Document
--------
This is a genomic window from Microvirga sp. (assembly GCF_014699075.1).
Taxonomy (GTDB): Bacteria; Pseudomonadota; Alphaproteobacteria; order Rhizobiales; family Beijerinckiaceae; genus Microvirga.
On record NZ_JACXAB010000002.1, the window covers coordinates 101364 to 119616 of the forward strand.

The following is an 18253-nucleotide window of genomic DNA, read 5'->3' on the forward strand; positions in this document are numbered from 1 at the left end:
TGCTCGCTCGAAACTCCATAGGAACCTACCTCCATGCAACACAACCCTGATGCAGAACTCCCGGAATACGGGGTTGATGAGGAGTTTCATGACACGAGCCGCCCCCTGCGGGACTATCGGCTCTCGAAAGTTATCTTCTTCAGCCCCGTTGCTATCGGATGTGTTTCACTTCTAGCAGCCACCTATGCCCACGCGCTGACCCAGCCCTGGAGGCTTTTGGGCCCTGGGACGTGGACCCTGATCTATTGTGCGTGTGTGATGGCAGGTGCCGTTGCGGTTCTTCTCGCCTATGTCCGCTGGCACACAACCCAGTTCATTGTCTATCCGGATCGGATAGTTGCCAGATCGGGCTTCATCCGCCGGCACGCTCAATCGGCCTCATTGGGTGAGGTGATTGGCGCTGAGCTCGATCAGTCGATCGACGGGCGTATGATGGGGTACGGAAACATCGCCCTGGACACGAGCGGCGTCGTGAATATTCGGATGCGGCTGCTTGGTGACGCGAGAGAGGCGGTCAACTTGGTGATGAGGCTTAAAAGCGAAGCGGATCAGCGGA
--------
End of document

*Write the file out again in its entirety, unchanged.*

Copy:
This is a genomic window from Microvirga sp. (assembly GCF_014699075.1).
Taxonomy (GTDB): Bacteria; Pseudomonadota; Alphaproteobacteria; order Rhizobiales; family Beijerinckiaceae; genus Microvirga.
On record NZ_JACXAB010000002.1, the window covers coordinates 101364 to 119616 of the forward strand.

The following is an 18253-nucleotide window of genomic DNA, read 5'->3' on the forward strand; positions in this document are numbered from 1 at the left end:
TGCTCGCTCGAAACTCCATAGGAACCTACCTCCATGCAACACAACCCTGATGCAGAACTCCCGGAATACGGGGTTGATGAGGAGTTTCATGACACGAGCCGCCCCCTGCGGGACTATCGGCTCTCGAAAGTTATCTTCTTCAGCCCCGTTGCTATCGGATGTGTTTCACTTCTAGCAGCCACCTATGCCCACGCGCTGACCCAGCCCTGGAGGCTTTTGGGCCCTGGGACGTGGACCCTGATCTATTGTGCGTGTGTGATGGCAGGTGCCGTTGCGGTTCTTCTCGCCTATGTCCGCTGGCACACAACCCAGTTCATTGTCTATCCGGATCGGATAGTTGCCAGATCGGGCTTCATCCGCCGGCACGCTCAATCGGCCTCATTGGGTGAGGTGATTGGCGCTGAGCTCGATCAGTCGATCGACGGGCGTATGATGGGGTACGGAAACATCGCCCTGGACACGAGCGGCGTCGTGAATATTCGGATGCGGCTGCTTGGTGACGCGAGAGAGGCGGTCAACTTGGTGATGAGGCTTAAAAGCGAAGCGGATCAGCGGA